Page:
Easy Money Can Still Be Had, Promise Ads for Polygon Homes

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If you've gone to the Post-Intelligencer website in recent weeks, you may have seen that Polygon Northwest has been running banner advertisements with some enticing promises. "Communities located from Olympia to Everett," read the ads. "Prices starting at $159,990." And the real kicker; "$0 down and $0 closing cost opportunities available."

Wait a minute. Isn't easy money--one of the biggest sources of the housing meltdown--supposed to be a thing of the past?

Not exactly. You can still buy a house without digging deep into your own pocket. In fact, the state and federal government enables people to do so through programs that help the low-income, veterans and others. That has given private businesses like Polygon a way to market themselves in a punishing, post-crash environment--a somewhat ironic development given the way the business community often derides "tax-and-spend" government programs.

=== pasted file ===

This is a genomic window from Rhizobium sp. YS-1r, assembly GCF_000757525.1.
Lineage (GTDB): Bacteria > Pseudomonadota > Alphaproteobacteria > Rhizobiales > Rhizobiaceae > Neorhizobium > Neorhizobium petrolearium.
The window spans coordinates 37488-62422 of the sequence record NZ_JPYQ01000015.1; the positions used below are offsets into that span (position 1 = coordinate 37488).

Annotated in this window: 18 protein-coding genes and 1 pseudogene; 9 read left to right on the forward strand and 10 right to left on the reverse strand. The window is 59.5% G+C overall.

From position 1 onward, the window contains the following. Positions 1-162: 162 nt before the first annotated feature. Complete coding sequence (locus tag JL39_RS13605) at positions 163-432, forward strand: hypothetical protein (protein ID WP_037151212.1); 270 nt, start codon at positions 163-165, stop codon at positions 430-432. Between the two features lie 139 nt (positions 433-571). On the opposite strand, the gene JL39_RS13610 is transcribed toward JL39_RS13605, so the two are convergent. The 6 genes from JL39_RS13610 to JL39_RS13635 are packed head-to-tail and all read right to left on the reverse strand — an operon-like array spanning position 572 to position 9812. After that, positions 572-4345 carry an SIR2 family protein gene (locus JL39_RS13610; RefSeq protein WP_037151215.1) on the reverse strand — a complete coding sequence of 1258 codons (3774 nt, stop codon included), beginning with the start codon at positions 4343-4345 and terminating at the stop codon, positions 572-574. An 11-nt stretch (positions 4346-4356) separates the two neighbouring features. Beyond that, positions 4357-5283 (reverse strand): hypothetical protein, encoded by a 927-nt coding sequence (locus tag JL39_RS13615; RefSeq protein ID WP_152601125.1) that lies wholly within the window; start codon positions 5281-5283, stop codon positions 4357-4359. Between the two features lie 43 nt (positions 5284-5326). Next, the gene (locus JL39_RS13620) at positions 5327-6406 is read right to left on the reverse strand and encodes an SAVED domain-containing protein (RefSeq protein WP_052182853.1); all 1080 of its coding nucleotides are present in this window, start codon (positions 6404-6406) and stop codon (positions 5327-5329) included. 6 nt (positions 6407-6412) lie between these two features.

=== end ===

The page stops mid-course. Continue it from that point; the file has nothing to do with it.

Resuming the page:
James "Bob" Phillips, a mortgage consultant with Polygon Home Loans (a joint venture of the builder and Wells Fargo), explains that the P-I ads refer to two programs. One is run by the U.S. Department of Veterans Affairs, which guarantees loans for veterans. The other is operated by the state Housing Finance Commission, which offers assistance to first-time home buyers within certain income limits. King County households that make under $85,600 can qualify for a second mortgage to cover down payment and closing costs.


In the case of the commission, according to homeownership division director Dee Taylor, the state itself actually lends the money for both a first and second mortgage. Wells Fargo, and other participating banks, close the deal for the state. In return, lenders get credit toward meeting their obligations for the federal Community Reinvestment Act and a small fee--so small, Taylor says, that many lenders didn't advertise the commission loans until recently, when many other options dried up. In the past year, the commission has more than tripled its number of down-payment mortgages, to approximately 1,000.

While those mortgages may look like easy money, Taylor says there are more strings attached than the subprime loans banks seemed to be handing out to just about anyone in the bad old days. Borrowers need to document their income, have good credit ratings and take five hours of homeowner education.

Consequently, she says the commission has historically seen less default by its borrowers than in the larger community, although it shot up in the last few years--with about 9 percent of its borrowers having missed payments as of July--due to the rising unemployment rate.

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